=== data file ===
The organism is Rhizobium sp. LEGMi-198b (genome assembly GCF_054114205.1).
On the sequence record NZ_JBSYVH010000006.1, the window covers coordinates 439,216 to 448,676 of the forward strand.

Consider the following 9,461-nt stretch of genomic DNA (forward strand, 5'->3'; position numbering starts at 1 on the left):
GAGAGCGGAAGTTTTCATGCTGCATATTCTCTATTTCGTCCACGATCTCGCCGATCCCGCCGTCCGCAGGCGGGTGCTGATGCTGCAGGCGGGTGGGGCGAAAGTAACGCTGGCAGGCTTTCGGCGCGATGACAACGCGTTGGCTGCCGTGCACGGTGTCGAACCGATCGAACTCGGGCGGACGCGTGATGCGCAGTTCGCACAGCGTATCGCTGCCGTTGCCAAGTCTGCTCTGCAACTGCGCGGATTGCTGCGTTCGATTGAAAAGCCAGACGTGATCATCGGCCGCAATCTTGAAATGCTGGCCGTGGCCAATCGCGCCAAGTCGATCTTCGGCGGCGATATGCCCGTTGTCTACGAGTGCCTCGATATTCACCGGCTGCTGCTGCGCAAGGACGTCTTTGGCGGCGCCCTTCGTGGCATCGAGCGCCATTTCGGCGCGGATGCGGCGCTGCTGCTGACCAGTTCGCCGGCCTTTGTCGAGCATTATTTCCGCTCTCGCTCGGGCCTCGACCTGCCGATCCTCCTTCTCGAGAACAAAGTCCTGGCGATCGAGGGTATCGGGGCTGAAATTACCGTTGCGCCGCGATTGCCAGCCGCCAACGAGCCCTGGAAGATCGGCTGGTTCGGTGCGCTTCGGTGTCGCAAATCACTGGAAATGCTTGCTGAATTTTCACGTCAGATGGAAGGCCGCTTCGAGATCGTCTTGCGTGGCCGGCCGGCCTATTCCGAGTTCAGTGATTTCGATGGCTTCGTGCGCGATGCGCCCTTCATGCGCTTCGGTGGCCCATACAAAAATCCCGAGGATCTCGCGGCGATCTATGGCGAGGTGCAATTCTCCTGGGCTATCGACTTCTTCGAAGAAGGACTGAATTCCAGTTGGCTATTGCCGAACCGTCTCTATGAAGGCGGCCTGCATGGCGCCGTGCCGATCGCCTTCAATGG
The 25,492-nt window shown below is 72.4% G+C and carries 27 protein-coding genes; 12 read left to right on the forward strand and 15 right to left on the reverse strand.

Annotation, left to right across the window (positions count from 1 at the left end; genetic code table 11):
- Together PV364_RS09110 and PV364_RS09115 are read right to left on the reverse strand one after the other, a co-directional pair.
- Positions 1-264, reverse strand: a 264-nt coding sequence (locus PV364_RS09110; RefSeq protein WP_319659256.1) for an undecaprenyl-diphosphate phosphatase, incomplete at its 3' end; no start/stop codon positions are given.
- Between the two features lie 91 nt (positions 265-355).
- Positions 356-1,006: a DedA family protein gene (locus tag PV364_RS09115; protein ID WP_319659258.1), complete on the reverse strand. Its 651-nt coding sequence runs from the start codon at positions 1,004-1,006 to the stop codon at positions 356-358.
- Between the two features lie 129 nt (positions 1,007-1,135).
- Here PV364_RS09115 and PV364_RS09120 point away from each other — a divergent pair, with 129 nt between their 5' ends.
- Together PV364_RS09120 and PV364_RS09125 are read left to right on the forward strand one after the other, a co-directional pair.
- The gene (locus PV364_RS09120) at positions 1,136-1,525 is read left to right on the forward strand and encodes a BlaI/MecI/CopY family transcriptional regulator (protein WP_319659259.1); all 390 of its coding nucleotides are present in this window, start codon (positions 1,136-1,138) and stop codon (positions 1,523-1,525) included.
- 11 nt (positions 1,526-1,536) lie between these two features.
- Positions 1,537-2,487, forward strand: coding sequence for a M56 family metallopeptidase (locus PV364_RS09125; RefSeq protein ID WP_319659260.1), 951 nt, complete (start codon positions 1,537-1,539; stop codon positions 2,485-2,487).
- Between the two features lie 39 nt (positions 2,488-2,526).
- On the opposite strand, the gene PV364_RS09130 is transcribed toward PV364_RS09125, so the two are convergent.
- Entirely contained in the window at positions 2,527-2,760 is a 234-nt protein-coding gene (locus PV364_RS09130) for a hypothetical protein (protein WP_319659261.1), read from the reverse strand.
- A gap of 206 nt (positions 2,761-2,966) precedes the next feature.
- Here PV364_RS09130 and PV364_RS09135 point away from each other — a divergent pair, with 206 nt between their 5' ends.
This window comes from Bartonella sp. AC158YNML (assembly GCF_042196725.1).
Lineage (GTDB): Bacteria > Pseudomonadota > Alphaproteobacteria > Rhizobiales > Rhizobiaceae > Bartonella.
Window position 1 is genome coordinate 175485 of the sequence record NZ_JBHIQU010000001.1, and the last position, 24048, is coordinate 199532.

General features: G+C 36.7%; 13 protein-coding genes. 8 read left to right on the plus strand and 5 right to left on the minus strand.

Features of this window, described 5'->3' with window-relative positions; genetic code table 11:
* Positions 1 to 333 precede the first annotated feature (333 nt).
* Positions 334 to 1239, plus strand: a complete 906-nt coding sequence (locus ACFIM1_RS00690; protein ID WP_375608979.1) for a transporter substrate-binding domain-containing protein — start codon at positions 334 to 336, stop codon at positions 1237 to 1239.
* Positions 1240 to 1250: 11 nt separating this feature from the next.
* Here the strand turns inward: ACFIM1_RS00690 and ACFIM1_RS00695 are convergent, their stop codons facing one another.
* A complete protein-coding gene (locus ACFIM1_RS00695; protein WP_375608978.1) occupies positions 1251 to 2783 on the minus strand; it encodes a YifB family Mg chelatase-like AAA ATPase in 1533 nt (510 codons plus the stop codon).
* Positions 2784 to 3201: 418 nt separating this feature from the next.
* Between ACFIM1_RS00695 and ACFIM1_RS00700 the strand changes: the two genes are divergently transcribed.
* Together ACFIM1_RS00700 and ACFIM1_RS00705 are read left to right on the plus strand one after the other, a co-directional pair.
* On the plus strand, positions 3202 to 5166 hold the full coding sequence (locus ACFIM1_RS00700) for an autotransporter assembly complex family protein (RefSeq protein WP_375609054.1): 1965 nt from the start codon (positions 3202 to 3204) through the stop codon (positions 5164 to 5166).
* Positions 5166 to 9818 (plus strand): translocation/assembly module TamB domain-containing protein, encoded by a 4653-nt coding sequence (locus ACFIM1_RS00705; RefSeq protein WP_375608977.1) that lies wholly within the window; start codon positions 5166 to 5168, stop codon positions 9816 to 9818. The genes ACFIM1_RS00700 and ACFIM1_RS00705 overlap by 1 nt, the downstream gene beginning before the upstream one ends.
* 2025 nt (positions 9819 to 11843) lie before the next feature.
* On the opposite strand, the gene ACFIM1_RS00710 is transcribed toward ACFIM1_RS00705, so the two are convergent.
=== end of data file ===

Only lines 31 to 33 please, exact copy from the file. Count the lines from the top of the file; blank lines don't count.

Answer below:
* A complete protein-coding gene (locus ACFIM1_RS00695; protein WP_375608978.1) occupies positions 1251 to 2783 on the minus strand; it encodes a YifB family Mg chelatase-like AAA ATPase in 1533 nt (510 codons plus the stop codon).
* Positions 2784 to 3201: 418 nt separating this feature from the next.
* Between ACFIM1_RS00695 and ACFIM1_RS00700 the strand changes: the two genes are divergently transcribed.